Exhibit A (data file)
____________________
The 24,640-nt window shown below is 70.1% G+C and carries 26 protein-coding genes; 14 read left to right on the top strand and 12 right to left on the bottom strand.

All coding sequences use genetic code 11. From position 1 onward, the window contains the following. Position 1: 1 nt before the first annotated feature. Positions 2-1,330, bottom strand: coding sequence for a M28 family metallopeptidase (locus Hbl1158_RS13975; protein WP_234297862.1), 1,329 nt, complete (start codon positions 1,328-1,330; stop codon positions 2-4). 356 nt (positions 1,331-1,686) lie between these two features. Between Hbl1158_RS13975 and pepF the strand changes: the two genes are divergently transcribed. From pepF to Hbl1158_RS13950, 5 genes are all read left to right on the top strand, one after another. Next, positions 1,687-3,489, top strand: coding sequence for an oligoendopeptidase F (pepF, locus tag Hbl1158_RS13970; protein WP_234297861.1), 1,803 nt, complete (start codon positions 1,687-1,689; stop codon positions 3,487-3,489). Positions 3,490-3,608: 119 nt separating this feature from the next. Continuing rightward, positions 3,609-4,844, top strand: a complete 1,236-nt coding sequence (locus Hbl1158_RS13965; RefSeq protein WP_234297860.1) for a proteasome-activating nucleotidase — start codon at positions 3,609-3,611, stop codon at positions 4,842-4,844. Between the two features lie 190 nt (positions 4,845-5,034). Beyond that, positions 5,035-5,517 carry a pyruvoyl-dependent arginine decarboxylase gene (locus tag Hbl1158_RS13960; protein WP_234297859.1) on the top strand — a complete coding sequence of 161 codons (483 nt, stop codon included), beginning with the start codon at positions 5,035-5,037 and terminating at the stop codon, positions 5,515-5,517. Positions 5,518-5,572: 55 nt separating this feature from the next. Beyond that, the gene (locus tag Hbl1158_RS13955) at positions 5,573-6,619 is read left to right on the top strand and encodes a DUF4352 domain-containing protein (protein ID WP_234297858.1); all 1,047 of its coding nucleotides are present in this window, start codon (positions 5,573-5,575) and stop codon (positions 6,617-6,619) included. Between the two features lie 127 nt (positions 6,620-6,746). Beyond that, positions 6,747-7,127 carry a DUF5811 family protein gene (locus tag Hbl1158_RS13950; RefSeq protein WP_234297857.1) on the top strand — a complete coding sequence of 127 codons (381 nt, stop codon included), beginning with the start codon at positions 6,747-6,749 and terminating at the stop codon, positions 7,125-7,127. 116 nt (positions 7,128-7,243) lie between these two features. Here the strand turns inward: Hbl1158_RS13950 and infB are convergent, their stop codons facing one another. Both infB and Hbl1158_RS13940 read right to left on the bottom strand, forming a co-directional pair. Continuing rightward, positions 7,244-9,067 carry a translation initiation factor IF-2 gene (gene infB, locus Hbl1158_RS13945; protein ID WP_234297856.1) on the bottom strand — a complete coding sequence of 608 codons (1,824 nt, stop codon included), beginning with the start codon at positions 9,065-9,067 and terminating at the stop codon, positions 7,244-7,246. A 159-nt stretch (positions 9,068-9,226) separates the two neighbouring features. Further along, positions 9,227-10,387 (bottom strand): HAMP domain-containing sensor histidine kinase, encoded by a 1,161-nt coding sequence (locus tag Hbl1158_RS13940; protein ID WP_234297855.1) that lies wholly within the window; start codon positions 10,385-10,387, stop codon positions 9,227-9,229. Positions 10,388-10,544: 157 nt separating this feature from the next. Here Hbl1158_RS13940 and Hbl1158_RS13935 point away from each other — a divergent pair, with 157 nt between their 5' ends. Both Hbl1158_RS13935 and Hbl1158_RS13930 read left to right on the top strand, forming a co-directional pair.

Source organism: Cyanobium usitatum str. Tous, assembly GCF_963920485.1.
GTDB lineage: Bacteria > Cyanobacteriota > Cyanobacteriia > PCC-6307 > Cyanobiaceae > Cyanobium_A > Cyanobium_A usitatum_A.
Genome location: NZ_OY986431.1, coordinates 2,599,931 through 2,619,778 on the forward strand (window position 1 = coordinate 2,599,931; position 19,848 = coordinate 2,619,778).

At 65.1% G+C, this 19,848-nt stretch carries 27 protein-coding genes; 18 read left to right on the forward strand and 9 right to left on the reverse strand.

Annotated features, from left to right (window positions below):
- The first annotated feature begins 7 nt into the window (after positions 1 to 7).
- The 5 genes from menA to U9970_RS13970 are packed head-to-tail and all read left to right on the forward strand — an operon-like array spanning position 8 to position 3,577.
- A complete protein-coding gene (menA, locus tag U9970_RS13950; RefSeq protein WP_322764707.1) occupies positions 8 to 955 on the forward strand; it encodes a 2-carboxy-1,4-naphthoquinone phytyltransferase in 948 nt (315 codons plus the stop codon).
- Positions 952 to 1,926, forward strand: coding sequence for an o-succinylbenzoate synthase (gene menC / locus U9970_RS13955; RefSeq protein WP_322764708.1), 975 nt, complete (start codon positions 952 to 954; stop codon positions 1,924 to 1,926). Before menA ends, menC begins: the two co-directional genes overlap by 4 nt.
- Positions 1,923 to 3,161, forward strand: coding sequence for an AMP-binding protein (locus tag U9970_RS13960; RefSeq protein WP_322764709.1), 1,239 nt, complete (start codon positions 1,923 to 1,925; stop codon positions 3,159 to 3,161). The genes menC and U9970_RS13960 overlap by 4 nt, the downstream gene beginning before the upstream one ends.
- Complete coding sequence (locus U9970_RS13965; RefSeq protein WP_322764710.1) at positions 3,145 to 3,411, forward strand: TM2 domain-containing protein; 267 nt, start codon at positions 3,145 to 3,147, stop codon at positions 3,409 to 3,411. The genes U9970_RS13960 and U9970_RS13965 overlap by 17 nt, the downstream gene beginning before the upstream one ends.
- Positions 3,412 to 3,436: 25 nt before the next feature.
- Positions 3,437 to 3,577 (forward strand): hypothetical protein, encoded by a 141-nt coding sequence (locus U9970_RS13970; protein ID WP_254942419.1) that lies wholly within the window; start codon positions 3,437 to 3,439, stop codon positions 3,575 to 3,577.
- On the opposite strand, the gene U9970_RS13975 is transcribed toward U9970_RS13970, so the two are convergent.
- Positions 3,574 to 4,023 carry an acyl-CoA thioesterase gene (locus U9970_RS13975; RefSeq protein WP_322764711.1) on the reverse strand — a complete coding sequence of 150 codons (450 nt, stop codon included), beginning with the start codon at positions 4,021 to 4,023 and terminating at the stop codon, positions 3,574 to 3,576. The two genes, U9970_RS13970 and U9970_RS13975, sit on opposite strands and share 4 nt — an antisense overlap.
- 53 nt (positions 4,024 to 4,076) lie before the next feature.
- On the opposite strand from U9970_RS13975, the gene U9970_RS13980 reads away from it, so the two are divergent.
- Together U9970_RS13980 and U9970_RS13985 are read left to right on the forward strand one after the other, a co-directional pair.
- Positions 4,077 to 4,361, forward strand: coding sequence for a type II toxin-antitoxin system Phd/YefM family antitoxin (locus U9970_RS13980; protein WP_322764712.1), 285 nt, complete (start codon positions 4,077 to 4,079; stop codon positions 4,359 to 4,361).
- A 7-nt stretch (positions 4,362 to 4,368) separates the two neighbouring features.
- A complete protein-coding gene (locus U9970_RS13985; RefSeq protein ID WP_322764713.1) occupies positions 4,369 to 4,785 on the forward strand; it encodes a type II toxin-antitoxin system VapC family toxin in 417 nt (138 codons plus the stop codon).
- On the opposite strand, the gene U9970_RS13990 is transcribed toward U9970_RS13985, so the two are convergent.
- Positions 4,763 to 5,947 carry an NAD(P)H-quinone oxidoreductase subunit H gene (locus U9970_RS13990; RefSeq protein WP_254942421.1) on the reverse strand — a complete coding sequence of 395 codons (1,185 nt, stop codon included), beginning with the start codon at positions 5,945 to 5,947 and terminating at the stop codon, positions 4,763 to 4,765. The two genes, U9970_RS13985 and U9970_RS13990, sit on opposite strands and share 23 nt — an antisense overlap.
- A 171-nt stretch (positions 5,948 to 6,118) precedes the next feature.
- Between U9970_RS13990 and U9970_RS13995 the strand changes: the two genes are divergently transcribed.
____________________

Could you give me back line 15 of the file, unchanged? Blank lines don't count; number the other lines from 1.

- Positions 3,437 to 3,577 (forward strand): hypothetical protein, encoded by a 141-nt coding sequence (locus U9970_RS13970; protein ID WP_254942419.1) that lies wholly within the window; start codon positions 3,437 to 3,439, stop codon positions 3,575 to 3,577.